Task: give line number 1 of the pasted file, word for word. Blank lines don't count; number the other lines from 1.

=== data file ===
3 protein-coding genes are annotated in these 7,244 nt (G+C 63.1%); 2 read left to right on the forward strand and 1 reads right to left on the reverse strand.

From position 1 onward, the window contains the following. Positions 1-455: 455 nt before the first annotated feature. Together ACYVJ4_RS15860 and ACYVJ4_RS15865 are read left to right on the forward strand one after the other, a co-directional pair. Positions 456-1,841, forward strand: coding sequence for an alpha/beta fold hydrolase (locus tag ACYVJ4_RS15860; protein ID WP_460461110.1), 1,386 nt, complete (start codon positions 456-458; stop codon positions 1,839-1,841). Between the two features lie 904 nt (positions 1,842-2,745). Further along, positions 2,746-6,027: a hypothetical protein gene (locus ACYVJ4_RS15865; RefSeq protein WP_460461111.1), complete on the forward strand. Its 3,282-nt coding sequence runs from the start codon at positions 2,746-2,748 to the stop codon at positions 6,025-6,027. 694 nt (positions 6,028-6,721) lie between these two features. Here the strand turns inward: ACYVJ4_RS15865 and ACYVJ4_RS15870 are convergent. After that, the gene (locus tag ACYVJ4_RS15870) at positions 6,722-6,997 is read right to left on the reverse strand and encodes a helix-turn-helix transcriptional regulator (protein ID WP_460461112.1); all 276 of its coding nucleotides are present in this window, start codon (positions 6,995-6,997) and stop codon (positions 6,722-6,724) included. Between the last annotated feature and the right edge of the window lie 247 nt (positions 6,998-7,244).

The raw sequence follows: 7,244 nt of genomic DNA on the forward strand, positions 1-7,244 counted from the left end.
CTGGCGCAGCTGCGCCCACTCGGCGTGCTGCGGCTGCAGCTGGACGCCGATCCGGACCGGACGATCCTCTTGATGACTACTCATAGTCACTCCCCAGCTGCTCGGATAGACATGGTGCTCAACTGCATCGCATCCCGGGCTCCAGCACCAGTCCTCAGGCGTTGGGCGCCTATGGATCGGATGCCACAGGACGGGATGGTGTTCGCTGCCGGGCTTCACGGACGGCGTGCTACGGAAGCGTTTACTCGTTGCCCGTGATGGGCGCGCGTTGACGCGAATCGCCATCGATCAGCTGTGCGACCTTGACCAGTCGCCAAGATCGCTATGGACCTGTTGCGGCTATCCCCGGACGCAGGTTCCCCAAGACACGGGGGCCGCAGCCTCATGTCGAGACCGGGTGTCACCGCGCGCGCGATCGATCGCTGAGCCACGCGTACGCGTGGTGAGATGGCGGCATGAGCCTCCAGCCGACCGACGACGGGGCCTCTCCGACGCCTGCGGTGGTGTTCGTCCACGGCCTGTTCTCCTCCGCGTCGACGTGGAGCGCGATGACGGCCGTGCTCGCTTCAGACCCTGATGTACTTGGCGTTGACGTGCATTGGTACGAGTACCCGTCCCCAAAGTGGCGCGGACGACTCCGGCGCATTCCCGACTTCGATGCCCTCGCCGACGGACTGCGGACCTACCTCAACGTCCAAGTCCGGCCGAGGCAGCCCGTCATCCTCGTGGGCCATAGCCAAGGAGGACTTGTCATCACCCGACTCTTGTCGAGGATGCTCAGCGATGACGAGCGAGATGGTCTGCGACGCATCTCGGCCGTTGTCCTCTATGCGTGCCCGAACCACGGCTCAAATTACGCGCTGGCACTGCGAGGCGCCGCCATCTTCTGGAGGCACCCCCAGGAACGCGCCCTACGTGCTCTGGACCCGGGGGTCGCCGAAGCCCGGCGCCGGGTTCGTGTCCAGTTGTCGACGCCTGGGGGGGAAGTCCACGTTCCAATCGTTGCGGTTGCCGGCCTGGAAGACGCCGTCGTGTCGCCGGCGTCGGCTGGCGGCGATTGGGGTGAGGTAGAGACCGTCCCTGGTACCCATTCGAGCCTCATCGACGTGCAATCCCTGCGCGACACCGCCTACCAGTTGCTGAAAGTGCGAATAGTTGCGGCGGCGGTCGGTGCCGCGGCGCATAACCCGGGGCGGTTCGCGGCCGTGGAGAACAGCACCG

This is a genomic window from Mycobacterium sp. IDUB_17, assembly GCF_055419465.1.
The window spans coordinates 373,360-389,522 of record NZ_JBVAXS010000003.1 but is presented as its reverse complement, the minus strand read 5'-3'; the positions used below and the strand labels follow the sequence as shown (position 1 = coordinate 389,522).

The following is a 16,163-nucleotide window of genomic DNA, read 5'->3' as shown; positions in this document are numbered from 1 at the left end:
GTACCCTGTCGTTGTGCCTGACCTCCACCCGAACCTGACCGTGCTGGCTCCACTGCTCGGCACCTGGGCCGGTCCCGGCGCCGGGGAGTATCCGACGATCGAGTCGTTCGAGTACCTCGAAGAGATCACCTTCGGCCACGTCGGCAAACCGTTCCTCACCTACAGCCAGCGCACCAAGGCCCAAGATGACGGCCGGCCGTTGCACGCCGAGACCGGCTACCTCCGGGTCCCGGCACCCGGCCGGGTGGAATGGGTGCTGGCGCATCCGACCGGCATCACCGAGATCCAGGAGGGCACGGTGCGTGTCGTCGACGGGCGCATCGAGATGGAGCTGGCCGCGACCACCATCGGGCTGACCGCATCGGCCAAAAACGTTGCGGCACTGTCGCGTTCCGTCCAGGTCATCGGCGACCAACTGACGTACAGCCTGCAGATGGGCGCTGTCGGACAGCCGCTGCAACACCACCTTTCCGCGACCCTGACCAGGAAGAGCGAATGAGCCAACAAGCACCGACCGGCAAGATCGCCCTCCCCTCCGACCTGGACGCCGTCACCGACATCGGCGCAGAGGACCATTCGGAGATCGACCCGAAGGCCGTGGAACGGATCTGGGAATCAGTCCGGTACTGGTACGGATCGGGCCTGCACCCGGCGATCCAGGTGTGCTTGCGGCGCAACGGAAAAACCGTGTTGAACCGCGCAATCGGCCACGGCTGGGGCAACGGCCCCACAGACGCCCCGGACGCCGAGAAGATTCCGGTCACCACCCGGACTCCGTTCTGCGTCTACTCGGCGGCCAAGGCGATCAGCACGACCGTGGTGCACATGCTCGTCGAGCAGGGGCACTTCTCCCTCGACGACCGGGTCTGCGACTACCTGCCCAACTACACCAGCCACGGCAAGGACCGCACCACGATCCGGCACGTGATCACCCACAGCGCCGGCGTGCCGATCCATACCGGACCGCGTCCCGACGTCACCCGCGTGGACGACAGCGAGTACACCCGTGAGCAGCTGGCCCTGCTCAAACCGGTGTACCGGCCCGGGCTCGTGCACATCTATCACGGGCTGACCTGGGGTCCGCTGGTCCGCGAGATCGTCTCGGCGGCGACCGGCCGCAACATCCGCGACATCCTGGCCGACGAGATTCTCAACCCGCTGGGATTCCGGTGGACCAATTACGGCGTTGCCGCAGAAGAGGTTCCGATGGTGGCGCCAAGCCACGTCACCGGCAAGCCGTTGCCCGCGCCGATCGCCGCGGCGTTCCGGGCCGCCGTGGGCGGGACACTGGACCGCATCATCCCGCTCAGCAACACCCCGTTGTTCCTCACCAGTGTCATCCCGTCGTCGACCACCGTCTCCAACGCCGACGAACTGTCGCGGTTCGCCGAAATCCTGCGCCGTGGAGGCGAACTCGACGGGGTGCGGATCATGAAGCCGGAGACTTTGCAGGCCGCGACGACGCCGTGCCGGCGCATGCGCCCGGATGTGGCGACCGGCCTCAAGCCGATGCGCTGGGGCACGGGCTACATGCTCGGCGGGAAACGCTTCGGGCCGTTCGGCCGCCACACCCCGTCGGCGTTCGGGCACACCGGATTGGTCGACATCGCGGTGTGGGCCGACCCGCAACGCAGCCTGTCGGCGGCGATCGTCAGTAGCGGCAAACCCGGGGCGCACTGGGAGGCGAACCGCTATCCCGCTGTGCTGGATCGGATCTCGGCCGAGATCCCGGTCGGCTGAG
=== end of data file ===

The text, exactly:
3 protein-coding genes are annotated in these 7,244 nt (G+C 63.1%); 2 read left to right on the forward strand and 1 reads right to left on the reverse strand.